Federal prosecutors, who handle terrorism cases, took over the investigation, according to German Justice Minister Heiko Maas. But Berlin's top security official, state interior minister Andreas Geisel, told RBB television that it was too early to say whether it was an attack, and called reports that the truck may have been hijacked "pure speculation."

Even so, some politicians were pointing fingers. Marcus Pretzell, a prominent member of the anti-migration Alternative for Germany party, lashed out at the government of Chancellor Angela Merkel, saying on Twitter: "When will the German state of law strike back? When will this cursed hypocrisy finally stop? These are Merkel's dead! (hash)Nice (hash)Berlin."

U.S. President-elect Donald Trump issued a statement calling the attack "horrifying."

"Innocent civilians were murdered in the streets as they prepared to celebrate the Christmas holiday," Trump said. "ISIS and other Islamist terrorists continually slaughter Christians in their communities and places of worship as part of their global jihad. These terrorists and their regional and worldwide networks must be eradicated from the face of the earth, a mission we will carry out with all freedom-loving partners."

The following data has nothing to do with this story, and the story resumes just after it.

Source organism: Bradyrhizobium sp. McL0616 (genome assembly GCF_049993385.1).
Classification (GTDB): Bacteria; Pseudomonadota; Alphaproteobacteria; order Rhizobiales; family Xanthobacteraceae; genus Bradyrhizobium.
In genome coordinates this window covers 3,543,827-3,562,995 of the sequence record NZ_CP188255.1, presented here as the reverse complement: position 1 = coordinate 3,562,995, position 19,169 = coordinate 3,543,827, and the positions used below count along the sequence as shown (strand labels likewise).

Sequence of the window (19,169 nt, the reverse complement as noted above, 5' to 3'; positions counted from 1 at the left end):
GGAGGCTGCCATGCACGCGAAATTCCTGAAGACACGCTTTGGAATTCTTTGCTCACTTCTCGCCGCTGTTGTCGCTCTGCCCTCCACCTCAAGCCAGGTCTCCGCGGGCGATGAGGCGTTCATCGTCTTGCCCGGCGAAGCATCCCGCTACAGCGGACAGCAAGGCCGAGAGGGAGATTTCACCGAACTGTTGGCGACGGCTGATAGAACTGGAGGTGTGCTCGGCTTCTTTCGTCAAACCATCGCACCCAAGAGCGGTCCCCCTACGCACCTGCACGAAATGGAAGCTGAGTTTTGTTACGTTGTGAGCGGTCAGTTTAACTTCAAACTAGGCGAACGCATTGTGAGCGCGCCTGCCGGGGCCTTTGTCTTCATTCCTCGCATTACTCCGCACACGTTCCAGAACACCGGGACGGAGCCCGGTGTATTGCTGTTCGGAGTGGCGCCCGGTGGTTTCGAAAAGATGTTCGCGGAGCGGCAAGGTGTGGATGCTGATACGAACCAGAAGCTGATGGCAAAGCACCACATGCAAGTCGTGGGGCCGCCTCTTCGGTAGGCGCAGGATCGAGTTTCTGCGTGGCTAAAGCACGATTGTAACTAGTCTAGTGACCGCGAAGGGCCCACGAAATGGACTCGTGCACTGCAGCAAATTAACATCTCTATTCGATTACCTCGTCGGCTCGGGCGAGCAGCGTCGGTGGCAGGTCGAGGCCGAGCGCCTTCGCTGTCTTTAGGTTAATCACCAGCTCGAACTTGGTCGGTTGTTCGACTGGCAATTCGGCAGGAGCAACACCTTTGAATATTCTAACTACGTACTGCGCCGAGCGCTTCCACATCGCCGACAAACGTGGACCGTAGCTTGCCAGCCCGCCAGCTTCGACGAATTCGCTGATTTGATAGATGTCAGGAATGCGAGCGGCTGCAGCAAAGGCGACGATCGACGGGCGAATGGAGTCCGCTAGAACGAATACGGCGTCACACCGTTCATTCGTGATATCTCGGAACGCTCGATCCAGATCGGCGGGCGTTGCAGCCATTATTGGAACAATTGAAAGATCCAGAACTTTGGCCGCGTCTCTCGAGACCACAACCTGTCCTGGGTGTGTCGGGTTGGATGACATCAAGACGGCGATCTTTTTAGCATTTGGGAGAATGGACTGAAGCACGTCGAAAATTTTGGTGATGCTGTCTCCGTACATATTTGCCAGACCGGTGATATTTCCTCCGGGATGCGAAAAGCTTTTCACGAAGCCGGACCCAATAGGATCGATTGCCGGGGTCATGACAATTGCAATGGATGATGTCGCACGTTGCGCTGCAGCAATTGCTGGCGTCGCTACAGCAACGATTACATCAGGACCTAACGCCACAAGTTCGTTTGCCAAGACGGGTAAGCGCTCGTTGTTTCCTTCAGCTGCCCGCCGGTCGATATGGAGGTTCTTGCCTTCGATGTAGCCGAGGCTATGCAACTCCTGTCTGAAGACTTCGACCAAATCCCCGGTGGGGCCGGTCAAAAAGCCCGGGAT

Germany has not experienced any mass-casualty attacks by Islamic extremists, but has been increasingly wary since two attacks by asylum-seekers in the summer that were claimed by ISIS group. Five people were wounded in an ax rampage on a train near Wuerzburg and 15 in a bombing outside a bar in Ansbach. Both attackers were killed.

Those attacks, and two others unrelated to Islamic extremism in the same weeklong period, helped stoke tensions in Germany over the arrival last year of 890,000 migrants.

Monday's incident comes less than a month after the State Department warned U.S. citizens to be cautious in markets and other public places, saying extremist groups were focusing "on the upcoming holiday season and associated events."

In a statement, State Department spokesman John Kirby condemned the "horrendous events" at the Christmas market. 

NSC spokesman Ned Price said the United States has already been in contact with German officials and stands ready to assist in the investigation and response.

Law enforcement sources tell Fox News that the FBI's Legal Attache (LEGAT) office in Berlin had been in touch with German officials to offer intelligence support to investigators. The sources said late Monday that no Americans had been identified among the victims.

Zurich police search for gunman after shooting at mosque; at least 3 injured

Last week, German prosecutors said a 12-year-old boy attempted to set off a nail bomb at a Christmas market in the southern city of Ludwigshafen.

The German-born son of Iraqi parents is alleged to have tried to set off the device at the Christmas market on Nov. 26, and again outside city hall on Dec. 5, Focus magazine reported, citing security sources.

In the second failed attempt, a passer-by spotted the backpack containing the device and reported it to authorities. Inside they found a glass jar packed with firecrackers with nails taped to it, Focus reported.

Police said it would have burned but would not have exploded.

Fox News' Matt Dean and The Associated Press contributed to this report.